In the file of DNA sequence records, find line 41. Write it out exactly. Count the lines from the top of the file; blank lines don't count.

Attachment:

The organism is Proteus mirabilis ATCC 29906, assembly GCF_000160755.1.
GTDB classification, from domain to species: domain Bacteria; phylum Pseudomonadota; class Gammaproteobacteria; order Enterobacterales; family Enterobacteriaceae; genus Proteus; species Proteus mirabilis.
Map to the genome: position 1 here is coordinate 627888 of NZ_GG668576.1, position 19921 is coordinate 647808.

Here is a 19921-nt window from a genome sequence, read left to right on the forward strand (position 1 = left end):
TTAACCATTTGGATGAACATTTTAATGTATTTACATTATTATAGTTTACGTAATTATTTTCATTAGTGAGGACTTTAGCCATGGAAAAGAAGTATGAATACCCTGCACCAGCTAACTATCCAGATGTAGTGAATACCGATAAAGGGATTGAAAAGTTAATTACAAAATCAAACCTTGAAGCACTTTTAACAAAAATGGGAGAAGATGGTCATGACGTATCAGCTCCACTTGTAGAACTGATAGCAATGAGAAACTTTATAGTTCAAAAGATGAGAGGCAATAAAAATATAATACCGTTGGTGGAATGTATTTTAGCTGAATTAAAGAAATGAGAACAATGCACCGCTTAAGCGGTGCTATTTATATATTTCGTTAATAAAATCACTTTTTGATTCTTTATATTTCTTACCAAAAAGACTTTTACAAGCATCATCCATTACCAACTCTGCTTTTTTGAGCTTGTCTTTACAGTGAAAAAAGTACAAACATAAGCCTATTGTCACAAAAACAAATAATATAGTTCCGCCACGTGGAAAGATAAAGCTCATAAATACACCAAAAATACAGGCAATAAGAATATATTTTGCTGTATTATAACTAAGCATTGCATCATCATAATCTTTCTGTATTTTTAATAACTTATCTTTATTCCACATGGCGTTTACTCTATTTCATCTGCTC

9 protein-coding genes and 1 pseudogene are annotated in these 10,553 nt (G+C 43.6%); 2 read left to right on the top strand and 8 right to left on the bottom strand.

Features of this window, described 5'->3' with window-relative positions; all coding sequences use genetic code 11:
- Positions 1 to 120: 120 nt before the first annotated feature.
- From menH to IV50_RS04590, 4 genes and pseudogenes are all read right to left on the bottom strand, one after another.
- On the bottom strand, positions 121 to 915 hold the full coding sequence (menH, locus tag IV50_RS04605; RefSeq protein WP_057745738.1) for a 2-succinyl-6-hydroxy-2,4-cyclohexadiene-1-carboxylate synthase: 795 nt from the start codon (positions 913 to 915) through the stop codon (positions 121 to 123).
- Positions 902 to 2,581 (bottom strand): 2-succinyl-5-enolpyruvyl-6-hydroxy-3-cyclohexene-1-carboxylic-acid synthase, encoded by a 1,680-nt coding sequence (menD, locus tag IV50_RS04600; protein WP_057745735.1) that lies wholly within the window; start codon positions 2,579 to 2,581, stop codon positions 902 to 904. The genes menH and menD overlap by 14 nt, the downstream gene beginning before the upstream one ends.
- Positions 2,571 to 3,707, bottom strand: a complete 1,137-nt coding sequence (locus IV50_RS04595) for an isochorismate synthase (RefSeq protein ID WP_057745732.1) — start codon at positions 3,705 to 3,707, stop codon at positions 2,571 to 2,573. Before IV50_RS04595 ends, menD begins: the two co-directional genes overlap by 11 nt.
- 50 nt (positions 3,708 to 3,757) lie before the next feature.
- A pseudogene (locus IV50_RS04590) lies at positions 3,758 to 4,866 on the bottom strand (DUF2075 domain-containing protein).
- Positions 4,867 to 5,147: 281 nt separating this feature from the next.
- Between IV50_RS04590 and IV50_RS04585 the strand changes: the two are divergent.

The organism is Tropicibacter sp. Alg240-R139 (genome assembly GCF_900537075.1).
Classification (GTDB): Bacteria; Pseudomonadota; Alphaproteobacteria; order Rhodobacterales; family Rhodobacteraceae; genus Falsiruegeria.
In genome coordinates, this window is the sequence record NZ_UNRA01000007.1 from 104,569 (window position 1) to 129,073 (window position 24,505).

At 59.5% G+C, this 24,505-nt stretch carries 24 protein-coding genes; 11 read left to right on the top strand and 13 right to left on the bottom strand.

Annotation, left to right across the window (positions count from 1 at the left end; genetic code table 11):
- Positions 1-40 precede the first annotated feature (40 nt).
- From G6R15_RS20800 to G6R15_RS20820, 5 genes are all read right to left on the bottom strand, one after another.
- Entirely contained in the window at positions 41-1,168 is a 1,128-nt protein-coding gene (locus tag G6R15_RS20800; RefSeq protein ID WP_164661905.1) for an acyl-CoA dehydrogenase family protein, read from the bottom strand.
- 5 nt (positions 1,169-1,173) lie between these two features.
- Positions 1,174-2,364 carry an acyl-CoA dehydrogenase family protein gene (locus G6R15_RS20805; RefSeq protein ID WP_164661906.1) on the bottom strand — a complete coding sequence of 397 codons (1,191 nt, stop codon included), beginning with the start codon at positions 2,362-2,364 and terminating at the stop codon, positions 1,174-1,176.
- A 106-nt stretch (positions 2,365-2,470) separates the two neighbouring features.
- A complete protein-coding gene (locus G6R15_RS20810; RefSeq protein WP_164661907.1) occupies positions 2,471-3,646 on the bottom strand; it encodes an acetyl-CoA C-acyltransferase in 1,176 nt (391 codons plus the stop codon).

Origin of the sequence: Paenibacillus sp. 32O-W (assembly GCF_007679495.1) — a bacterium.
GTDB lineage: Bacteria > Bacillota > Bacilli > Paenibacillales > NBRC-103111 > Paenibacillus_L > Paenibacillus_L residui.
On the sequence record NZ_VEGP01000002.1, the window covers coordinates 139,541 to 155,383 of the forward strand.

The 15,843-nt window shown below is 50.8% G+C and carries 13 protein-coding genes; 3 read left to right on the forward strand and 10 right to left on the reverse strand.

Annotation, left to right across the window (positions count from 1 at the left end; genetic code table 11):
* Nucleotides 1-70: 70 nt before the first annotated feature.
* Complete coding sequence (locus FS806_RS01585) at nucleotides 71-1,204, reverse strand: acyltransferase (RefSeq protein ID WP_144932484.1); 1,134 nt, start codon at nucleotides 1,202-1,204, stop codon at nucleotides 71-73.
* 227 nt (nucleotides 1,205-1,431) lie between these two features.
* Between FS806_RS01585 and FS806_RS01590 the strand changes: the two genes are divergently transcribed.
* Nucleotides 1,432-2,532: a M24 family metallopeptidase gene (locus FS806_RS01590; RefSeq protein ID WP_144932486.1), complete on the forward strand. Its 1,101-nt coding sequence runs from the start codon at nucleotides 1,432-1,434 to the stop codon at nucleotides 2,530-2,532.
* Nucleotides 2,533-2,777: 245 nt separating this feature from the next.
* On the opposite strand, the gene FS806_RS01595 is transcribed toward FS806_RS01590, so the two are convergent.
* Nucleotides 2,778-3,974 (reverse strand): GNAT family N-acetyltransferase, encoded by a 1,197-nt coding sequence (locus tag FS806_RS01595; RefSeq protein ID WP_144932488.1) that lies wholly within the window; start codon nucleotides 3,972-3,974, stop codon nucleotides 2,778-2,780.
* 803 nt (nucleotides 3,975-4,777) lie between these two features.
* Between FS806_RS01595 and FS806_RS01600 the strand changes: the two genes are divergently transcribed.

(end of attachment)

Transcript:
* Nucleotides 2,778-3,974 (reverse strand): GNAT family N-acetyltransferase, encoded by a 1,197-nt coding sequence (locus tag FS806_RS01595; RefSeq protein ID WP_144932488.1) that lies wholly within the window; start codon nucleotides 3,972-3,974, stop codon nucleotides 2,778-2,780.